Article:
Investing in artistic expression to foster creativity

Like any investor, art market players hope for potentially high returns on their investments. However, the particular profile of art investors, emotionally attached to the object(s) they covet, positions them far beyond the simple financial investment.

In fact, more than in any other field, financial participation in the art market should be seen as a form of modern patronage that places the actors in a position of indispensable support to the expression of creative genius.

By taking the risk of funding artistic freedom, rather than simply providing resources, they enable freedom of expression and play a major role in shaping the ideas of our societies.

Patronage and artistic expression, an unbreakable union

It is a fact that artistic creation has always been a central element in the construction of cultures. In all civilizations, the public authorities and distinguished families have never ceased to finance artistic expression to display their prestige, federate thoughts and create a feeling of fellowship for a group of individuals.

Painting representing Laurent de Medicis, emblematic figure of sponsorship

Proof of this is our artistic heritage, which can be read as a timeless testimony to the political power and refinement of the various civilisations that have crossed the centuries.

And this historical legacy continues today, since the genius of the creator and the support of the benefactor can count on the public authorities to encourage free artistic expression and make the inexorable evolution of ideas possible.

The benefits of modern patronage

In our open and free model of society, patronage has evolved to adapt to the reality of the global market. With globalization, the possibility of supporting artists has become more widespread and many fiscal mechanisms have been implemented to allow a wider population to support the production of our artistic heritage.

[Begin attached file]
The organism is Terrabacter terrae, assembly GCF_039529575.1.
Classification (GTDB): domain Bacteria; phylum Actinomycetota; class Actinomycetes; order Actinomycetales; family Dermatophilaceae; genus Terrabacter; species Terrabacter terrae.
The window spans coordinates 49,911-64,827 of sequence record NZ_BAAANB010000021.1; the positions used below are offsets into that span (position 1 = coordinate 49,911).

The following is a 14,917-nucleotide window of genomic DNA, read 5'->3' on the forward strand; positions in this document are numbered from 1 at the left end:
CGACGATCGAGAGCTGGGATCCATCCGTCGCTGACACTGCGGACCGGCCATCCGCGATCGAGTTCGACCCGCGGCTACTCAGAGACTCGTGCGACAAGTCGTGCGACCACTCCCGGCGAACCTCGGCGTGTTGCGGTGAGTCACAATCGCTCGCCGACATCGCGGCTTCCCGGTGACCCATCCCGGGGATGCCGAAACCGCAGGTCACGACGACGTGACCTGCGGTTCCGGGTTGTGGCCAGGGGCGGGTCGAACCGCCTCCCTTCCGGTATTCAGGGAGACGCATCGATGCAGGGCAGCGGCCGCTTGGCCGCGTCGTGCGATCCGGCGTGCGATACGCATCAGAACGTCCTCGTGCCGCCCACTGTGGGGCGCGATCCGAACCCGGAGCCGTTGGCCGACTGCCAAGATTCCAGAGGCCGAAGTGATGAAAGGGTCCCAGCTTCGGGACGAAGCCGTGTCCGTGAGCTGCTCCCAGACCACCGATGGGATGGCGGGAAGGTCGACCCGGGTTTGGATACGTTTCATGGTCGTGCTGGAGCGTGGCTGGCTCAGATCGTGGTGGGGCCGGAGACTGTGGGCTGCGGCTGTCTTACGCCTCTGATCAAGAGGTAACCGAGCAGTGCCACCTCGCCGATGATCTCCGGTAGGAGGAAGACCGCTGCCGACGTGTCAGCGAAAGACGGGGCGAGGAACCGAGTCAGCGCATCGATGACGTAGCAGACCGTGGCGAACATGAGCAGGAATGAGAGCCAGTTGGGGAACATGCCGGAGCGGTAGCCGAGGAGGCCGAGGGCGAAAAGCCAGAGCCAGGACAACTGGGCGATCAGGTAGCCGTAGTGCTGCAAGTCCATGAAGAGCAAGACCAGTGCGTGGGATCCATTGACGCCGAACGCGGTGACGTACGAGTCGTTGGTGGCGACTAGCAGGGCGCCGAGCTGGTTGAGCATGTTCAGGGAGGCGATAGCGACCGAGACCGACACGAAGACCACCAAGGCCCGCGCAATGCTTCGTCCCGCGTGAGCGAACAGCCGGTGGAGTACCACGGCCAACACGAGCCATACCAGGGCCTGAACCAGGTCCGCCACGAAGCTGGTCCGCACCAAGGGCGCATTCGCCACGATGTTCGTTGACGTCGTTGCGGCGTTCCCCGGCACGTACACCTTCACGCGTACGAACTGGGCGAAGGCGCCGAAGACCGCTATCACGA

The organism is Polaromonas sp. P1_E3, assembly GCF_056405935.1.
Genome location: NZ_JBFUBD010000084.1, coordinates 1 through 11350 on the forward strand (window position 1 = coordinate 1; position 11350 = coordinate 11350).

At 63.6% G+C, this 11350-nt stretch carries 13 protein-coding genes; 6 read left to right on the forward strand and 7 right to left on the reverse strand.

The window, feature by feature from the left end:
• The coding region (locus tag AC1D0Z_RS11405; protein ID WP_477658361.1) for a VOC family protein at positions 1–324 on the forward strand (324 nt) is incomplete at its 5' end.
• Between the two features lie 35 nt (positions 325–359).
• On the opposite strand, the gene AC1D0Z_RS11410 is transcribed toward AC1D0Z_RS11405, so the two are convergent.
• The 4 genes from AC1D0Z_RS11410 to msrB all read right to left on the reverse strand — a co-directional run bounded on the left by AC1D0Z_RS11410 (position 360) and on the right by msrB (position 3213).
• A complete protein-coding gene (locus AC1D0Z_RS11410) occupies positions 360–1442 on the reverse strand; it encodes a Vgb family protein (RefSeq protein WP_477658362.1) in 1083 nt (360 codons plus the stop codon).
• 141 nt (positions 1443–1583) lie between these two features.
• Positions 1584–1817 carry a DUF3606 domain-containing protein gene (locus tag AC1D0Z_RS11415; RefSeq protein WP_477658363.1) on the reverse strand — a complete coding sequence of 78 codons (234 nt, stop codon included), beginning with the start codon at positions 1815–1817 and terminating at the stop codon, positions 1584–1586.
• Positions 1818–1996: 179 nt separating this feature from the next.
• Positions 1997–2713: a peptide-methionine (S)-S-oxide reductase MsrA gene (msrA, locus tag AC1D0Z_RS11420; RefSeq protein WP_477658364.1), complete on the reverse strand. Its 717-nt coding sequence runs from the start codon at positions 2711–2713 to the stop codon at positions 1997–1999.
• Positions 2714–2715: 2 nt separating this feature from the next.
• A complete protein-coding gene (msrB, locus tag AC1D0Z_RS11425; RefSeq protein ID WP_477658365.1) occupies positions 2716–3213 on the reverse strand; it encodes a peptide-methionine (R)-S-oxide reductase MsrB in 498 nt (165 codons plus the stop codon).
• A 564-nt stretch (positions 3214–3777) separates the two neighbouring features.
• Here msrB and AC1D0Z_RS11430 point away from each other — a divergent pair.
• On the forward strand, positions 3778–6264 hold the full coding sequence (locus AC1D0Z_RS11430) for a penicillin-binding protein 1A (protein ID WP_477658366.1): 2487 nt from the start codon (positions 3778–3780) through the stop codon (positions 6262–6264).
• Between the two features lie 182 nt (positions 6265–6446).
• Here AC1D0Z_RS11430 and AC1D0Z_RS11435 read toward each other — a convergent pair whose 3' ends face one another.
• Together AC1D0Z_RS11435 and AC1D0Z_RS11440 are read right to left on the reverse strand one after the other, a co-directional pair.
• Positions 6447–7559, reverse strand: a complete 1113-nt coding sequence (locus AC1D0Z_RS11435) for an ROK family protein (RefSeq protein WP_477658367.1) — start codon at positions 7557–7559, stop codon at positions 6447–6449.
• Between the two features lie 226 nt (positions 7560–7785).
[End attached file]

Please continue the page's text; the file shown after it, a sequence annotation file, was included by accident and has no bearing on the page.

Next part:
As a result, the art market today benefits from mechanisms and political decisions that promote the creative freedom, the free circulation of artworks and the access to art as never before in history.

Thus, whether we are talking about investment, contemplation, circulation or production; in our time, anyone who wishes to do so has the tools to participate, on their own scale, in witnessing the emergence of a global civilisation.

The benefits of cultural patronage through donations

Whether it is to encourage the participation of companies or individuals, the first lever used to encourage cultural sponsorship is to allow tax breaks when a donation is made with the aim of contributing to the expansion of the artistic sphere.

Thereby, companies and individuals who support artists can benefit from tax deductions as long as they are within the limits defined by the law.
In Luxembourg, for example, cultural sponsorship is managed by the Fonds Culturel National, which acts as an intermediary between the art world and individuals or legal entities wishing to make a donation.

"In order to allow as many people as possible to participate in the cultural development, the Luxemburger legislation allows tax deductions for all annual donations of a minimum value of 120 €. Donations exceeding 30 000 EUR which are not coming from a bank authorised to operate within the European Union, are subject to a special permission which will be requested by the beneficiaries from the Ministry of Justice."

Tax exemption for private corporate collections

The creation of a private collection is an advantageous model of patronage that allows the company to invest in cultural production and to show its social responsibility. The main advantage for companies is the possibility of a tax deduction for the works of art acquired, on condition that the art objects are for public use.